August 16, 2017

What YouTube Videos Tell Us About Our Love for Animals

  • by Emma Kate Wright, M.A.
  • August 3, 2015
  • 0

While on a recent vacation, I found myself taking pleasure in the simple moments of my early morning routine. I took a quiet stroll around outside in the dewy grass with my dog Lilly, and then I savored a delicious cup of coffee on the sofa while she had her a.m. session with a squeaky toy. I thought about how much I enjoy spending time with my sweet little dog, and I asked myself, why do humans love animals so much? Youtube, strangely enough, could help answer this question…

When watching animal videos on Youtube most would agree that it’s hard, if not impossible, to not laugh or smile at animals doing dumb or silly things. The evidence for this statement is in the hundreds of viral clips that family, friends, and/or co-workers pass around in emails to get a quick fix of funny. Some Youtube videos of animals have millions and millions of “views”, making it obvious that people like to watch hilarious or cute clips of animals. Two of my personal favorite viral Youtube videos of dogs are:

  • Corgi Flop—This video captures an adorable corgi that desperately wants to get a tennis ball that’s been thrown into some water. The corgi is hesitant about jumping, but eventually the dog completes an epic belly flop, whilst wearing a tiny life jacket (i.e., cute overload).

  • Denver the Guilty Dog—In this viral video that has over 42 million views, a dog owner attempts to investigate which one of his dogs ate some cat treats. The culprit is obvious!

Dogs are great, but it’s safe to say that no discussion of viral videos on the Internet is complete without cats. In my opinion, cats own the Internet! Whether it’s because they are precious enough to gain over 75 million views like the Surprise Kitten, strange enough to play patty cake with humans interpreting what they say, or sour enough to have hundreds of Internet memes made about them based on their looks (i.e., Grumpy Cat), many humans have a strange addiction to cats. I know that if I wasn’t an adult with real-world responsibilities, I could easily waste hours of my day watching Youtube videos, specifically of cats doing funny/stupid things (see Treadmill Kittens or Cat Runs Into Wall). Sadly for the economy of America, I am not alone in my affinity for cat videos and/or binge watching videos on Youtube!

Regardless of whatever type of animal video you would prefer to view for potential procrastination, viral Youtube videos demonstrates that humans love animals. But again, some people might be curious like me and want to know why. Why do humans enjoy furry little friends? I think everyone could easily provide a personal opinion on the matter, but I thought it’d be interesting to throw in a little science to answer this question!

In a 2014 study from the University of Tokyo in Japan, researchers examined social bonding in dogs1. One component of the study instructed dog owners to remain quite when in the study’s room and to not interact with their pets. Any behavior initiated by the dog was to either be ignored or to be briefly returned by giving the dog a soft touch. Results found that the type of treatment the dogs received from their owners impacted whether or not the dog looked at the owner and/or was facing their owner. Interestingly, the dog-to-owner eye contact, not the type of behavior initiated by the owners (i.e., ignoring or soft-touch), was what resulted in increased levels of a hormone called oxytocin in both the humans and dogs within the study.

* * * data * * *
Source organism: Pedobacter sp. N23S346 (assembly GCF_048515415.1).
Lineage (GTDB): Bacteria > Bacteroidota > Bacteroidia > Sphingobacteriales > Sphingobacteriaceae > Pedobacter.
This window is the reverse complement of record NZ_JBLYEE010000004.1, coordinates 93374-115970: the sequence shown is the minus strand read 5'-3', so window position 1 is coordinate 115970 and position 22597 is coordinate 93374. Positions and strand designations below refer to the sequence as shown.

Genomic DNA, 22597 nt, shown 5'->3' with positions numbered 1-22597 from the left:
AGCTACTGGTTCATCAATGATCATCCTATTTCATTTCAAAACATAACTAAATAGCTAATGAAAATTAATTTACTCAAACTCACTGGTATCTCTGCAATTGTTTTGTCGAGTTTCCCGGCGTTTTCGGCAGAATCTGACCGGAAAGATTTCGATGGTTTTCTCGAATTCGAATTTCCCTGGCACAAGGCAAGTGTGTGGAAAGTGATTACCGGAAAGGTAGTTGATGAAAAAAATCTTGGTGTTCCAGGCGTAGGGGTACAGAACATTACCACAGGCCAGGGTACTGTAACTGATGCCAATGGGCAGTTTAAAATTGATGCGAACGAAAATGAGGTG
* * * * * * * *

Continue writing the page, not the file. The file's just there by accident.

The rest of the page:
Oxytocin is frequently referred to as the “love hormone” because of its known contribution to the bond between mothers and infants. Most understand the powerful and special bond that mothers share with their babies, so the study from the University of Tokyo may help shutterstock_181620095explain why people are so attached to their pets and/or animals in general. If our brains produce oxytocin when hanging out with animals, then it makes sense that we want to spend time with them. Further, oxytocin has also been found to reduce anxiety and stress,2 so if animals make our brains produce oxytocin and we typically feel relaxed and calm around animals, then oxytocin could be one scientific explanation for why humans love animals so much!

Moving past all the nerdy science stuff, you might be wondering—what’s the take away from all this talk of animals and Youtube? My hope is that after reading this article, you come to the obvious conclusion that animals make humans happy. Clearly we should all do our best to spend time with our pets. Taking a few extra minutes out of our busy days to throw a favorite squeaky toy or dangle a feather on a string may just be the best part of our day if we are present in those moments. For those humans without a little critter, Youtube videos of animals may not make you more mindful, but they will certainly make you feel a little bit of happiness!

References:

  1. Romero, T., Nagasawa, M., Mogi, K., Hasegawa, T., & Kikusui, T. (2014). Oxytocin promotes social bonding in dogs. Proceedings of the National Academy of Sciences of the United States of America, 111(25), 9085-9090.
  2. Neumann, I. D. (2007). Oxytocin: The neuropeptide of love reveals some of its secrets. Cell Metabolism, 5(4), 231-233.

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Emma Kate Wright, M.A.

Emma Kate is highly knowledgable about celebrity culture, trending youtube videos, vines, and online celebrity cats. She is currently working on her Ph.D. in School Psychology at the University of South Carolina. Emma Kate enjoys working with children and their families to help strengthen social skills and self-esteem.

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